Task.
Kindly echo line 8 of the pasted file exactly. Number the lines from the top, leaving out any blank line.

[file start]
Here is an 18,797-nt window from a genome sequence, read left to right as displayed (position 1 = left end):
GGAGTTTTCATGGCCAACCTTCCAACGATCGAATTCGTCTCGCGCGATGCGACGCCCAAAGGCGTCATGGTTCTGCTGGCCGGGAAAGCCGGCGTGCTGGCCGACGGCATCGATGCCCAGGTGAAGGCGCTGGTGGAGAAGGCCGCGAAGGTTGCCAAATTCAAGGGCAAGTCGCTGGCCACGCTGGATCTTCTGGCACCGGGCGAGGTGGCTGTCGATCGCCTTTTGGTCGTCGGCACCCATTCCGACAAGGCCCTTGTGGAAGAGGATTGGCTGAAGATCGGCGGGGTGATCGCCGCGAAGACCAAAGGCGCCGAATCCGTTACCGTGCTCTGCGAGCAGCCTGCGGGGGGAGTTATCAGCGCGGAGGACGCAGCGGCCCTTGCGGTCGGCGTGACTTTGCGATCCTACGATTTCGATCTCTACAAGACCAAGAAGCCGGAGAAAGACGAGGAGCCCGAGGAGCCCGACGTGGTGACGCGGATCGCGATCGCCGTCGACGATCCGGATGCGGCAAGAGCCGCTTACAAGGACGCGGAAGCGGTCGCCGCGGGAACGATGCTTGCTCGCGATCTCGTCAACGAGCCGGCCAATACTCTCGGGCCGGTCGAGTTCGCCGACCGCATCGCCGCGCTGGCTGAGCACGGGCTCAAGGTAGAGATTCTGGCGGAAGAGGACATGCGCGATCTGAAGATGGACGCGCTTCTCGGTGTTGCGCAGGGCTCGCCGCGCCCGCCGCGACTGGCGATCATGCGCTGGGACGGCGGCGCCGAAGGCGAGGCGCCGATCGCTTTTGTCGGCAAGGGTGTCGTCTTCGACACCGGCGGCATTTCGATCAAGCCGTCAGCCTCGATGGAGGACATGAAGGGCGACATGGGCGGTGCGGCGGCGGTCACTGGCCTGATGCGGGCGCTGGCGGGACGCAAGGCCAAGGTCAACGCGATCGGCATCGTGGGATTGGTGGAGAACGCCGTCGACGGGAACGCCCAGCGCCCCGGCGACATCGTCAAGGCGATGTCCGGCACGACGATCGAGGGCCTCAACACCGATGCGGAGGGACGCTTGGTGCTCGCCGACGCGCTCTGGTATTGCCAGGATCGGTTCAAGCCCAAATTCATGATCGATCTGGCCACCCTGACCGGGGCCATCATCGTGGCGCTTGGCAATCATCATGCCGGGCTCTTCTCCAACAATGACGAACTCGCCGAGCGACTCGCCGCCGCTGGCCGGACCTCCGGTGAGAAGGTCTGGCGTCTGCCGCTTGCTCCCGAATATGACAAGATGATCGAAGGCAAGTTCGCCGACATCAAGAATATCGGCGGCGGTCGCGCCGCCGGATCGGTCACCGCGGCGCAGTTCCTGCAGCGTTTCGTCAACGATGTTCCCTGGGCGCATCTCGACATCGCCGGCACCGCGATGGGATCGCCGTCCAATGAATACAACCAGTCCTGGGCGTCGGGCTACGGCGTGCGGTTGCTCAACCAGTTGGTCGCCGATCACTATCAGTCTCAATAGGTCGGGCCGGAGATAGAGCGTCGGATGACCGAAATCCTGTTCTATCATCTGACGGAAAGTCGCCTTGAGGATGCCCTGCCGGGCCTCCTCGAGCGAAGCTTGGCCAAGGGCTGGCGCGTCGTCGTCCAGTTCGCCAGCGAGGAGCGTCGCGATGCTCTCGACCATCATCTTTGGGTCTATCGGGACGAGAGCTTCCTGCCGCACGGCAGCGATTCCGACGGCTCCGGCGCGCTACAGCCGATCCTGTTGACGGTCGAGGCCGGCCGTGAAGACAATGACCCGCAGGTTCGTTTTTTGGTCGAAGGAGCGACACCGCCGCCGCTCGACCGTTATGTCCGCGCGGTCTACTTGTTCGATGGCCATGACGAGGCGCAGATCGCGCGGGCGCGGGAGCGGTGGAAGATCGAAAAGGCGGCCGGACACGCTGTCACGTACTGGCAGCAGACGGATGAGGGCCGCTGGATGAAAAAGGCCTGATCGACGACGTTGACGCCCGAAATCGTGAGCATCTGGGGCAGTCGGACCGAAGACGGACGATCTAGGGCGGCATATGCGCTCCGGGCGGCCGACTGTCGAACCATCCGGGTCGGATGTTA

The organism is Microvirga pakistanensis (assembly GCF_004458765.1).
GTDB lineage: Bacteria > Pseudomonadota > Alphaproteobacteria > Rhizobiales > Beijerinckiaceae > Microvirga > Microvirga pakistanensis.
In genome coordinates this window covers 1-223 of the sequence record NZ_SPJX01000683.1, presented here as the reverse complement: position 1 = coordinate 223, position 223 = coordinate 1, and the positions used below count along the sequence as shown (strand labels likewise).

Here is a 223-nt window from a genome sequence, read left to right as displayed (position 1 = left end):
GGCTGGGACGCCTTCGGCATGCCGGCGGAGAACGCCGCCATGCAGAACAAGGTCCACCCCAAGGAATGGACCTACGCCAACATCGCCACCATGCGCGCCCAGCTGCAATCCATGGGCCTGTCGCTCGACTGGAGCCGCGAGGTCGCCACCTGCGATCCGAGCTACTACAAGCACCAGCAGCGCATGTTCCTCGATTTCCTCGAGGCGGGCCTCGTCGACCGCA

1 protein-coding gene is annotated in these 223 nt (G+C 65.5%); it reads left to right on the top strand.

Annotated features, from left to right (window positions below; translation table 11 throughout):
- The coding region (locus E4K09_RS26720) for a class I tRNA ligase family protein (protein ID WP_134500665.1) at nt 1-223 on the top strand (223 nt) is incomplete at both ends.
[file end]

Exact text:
1 protein-coding gene is annotated in these 223 nt (G+C 65.5%); it reads left to right on the top strand.